With only a few left in the 62nd session of the Wyoming Legislature, weíre beginning to see the light at the end of the tunnel. Concurrence was reached last Friday between the House and the Senate on the supplemental budget, and it was sent down to the governorís office for his signature. The bill was 114 pages long and had about 140 pages of amendments. The governor recommended supplemental budget cuts of $139.6 mllion. The Joint Legislative Appropriations Committee added back in $61.4 million, and by the time the Senate and House finished with all of their amendments, we ended up with a $78 million increase to the biennial budget. Itís kind of like a shell game; deduct the money in one place and move it to another and somehow pretend that the overall governmental expenditures were reduced. The governor had profiled an additional $20 million for cities, towns and counties and that stayed in the budget along with an amendment I had made to restore $490,000, (cut to $200,000) for senior centers that was originally taken out of the 2013-14 budget.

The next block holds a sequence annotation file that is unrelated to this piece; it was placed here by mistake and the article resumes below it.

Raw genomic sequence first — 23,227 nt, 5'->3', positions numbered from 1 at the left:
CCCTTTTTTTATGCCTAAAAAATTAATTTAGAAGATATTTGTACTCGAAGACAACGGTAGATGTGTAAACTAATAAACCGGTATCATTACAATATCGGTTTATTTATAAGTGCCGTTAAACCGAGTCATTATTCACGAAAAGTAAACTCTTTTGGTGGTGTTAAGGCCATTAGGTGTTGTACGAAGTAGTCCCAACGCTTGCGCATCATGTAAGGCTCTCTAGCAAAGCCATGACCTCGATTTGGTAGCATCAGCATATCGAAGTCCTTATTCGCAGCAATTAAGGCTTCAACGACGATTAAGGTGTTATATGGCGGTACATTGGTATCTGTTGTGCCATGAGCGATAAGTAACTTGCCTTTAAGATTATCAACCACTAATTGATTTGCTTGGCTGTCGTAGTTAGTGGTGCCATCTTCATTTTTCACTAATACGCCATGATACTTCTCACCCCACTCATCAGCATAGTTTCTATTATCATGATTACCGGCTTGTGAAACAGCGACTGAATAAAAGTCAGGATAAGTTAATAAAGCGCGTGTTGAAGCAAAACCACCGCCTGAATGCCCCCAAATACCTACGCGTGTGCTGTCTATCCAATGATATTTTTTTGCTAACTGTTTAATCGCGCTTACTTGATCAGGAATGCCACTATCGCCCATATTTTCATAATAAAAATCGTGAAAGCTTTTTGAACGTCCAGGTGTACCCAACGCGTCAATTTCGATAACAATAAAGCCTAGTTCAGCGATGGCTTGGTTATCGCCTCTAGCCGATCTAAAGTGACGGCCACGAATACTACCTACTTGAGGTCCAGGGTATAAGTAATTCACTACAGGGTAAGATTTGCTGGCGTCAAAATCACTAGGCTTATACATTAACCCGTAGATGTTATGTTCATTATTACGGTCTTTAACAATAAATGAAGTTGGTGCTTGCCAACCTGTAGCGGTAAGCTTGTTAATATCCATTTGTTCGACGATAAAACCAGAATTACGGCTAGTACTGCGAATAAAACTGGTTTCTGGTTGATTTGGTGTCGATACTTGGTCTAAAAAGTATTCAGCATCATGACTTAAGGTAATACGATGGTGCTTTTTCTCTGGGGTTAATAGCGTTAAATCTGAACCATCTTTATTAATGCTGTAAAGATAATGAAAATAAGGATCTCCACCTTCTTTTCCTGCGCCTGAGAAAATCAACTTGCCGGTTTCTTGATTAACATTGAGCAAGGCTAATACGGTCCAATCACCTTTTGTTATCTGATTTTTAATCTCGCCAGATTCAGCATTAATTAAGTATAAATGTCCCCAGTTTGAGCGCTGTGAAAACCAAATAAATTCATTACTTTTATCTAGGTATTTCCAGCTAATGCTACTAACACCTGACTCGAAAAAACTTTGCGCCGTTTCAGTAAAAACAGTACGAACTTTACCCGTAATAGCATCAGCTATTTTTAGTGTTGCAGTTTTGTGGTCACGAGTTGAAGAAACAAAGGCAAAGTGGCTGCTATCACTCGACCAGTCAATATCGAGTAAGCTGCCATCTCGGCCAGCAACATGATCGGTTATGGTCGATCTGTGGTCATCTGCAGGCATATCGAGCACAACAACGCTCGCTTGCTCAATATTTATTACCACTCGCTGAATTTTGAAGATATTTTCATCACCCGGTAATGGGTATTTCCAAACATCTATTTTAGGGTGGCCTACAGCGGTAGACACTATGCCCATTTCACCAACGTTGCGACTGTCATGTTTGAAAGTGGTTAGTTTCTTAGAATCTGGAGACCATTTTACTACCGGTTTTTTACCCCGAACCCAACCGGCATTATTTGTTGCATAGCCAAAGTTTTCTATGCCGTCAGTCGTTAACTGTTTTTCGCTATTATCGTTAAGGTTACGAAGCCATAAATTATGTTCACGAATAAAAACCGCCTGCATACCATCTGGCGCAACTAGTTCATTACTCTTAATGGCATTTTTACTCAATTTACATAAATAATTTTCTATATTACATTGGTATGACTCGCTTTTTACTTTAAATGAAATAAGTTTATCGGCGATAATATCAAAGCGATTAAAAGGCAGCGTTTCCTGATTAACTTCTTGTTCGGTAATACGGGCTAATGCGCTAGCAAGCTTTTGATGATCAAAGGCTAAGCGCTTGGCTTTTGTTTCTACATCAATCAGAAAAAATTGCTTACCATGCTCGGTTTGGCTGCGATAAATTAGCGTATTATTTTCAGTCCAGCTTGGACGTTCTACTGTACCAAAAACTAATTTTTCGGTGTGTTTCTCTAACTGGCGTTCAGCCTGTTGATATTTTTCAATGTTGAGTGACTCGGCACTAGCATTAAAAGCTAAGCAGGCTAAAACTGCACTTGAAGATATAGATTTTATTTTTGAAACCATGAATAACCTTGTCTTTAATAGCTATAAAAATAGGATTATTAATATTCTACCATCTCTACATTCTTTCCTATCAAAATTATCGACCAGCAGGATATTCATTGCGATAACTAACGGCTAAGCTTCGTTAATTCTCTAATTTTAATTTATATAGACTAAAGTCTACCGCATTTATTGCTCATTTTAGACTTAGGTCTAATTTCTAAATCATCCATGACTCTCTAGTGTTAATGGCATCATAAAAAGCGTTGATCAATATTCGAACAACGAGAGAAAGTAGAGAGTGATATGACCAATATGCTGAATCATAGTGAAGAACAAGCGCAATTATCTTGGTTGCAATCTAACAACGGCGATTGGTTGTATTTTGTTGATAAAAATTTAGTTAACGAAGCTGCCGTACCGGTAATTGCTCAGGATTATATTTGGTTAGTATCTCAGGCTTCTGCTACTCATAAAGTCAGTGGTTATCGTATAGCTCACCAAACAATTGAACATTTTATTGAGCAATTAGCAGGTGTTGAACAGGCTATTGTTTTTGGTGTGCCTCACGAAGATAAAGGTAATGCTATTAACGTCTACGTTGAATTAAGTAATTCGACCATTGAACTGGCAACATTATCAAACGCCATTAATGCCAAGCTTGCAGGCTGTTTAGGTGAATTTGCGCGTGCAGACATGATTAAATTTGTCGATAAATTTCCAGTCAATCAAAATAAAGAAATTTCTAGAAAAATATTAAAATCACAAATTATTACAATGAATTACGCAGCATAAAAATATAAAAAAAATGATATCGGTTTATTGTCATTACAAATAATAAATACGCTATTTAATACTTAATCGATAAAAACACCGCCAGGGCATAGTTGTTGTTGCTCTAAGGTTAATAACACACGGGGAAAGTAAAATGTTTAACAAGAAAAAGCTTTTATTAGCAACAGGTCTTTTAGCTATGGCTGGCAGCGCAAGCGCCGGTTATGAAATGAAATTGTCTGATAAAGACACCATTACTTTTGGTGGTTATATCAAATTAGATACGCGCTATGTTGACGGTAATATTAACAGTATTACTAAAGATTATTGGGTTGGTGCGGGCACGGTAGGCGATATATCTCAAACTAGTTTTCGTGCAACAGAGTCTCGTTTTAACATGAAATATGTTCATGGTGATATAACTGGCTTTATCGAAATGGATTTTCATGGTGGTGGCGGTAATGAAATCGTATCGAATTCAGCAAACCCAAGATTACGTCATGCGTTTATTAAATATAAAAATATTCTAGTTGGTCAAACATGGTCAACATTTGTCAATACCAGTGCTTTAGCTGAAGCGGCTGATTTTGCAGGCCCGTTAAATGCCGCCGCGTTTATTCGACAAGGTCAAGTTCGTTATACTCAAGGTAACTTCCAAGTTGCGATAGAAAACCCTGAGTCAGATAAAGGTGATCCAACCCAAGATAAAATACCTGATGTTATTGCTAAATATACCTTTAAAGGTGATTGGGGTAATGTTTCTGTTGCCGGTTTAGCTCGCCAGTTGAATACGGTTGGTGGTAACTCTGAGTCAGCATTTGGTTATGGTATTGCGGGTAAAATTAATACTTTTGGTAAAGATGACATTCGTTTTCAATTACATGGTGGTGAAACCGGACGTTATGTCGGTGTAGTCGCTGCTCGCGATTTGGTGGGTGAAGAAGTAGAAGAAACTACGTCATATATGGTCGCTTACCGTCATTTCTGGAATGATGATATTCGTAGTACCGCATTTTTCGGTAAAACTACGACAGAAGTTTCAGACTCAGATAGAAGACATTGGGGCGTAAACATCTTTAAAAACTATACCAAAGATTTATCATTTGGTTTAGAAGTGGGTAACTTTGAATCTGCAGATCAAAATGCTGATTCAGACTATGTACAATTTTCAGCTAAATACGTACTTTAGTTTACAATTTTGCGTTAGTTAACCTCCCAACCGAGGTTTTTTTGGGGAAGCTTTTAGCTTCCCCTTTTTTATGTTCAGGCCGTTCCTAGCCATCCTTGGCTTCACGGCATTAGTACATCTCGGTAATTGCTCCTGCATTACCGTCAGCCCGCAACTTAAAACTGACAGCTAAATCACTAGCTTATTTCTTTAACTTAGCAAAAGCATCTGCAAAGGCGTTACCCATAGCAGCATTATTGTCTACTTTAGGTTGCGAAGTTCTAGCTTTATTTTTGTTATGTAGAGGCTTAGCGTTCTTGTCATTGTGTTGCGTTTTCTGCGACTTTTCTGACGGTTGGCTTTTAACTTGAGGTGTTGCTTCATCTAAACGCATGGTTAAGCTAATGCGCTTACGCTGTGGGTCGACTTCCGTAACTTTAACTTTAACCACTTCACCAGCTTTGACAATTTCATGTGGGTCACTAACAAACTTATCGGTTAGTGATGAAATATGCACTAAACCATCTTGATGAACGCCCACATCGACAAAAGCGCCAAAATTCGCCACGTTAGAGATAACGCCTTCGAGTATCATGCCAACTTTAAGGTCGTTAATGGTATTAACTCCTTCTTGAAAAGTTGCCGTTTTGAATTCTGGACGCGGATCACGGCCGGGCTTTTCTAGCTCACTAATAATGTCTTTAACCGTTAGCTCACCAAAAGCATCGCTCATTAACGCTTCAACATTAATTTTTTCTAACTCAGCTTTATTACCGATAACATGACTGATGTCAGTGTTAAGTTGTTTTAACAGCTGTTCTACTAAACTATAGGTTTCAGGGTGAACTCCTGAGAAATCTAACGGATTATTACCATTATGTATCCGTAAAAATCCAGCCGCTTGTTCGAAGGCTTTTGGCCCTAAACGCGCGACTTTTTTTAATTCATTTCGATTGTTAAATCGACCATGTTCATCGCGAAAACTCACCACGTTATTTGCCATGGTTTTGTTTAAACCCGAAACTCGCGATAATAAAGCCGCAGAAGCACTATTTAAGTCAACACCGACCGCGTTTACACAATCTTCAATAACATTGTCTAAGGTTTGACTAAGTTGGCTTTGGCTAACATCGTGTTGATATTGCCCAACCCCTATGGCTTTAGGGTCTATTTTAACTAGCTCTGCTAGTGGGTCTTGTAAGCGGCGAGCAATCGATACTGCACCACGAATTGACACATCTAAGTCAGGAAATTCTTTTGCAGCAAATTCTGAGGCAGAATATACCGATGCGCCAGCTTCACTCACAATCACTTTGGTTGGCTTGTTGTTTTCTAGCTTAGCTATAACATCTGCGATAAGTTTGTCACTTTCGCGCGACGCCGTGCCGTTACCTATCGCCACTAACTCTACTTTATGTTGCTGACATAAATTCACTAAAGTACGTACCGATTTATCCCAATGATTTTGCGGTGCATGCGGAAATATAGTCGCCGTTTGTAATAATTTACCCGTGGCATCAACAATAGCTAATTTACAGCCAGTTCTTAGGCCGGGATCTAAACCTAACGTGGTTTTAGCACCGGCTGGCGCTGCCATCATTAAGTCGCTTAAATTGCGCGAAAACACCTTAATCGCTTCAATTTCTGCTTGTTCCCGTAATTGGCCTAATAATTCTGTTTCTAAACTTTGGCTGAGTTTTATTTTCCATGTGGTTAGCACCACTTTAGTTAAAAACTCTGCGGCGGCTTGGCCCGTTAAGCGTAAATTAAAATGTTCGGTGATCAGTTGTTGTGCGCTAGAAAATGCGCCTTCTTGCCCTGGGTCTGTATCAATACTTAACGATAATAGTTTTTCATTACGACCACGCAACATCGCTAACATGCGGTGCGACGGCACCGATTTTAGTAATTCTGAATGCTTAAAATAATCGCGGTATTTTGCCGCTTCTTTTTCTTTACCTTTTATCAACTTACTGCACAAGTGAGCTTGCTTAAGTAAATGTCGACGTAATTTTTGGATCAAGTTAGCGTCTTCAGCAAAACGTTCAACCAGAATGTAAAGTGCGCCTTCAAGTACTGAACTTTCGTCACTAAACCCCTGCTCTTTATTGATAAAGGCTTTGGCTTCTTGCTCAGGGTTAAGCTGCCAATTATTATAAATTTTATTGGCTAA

This has probably been one of the most unnerving sessions of the Legislature Iíve been through in all the years Iíve been serving the good people of southwest Wyoming. Weíve had a number of bills that have evoked emotions and anger from our constituents that have been all over the board. I hope we donít find ourselves with a state government turning out like our federal government in Washington, D.C. with the attitude that the government knows whatís best for you by golly and the majority public opinion really doesnít count for much. Iíve also noticed this time around that legislators who donít agree with ignoring their constituents concerns and donít get on board with the legislative leadership train can be marginalized in the process. But, regardless, Iíve always operated with a goal to represent to the best of my ability the majority opinions of my constituents. Thatís what the democratic process is all about.
Stan Cooper, SD 14 Senator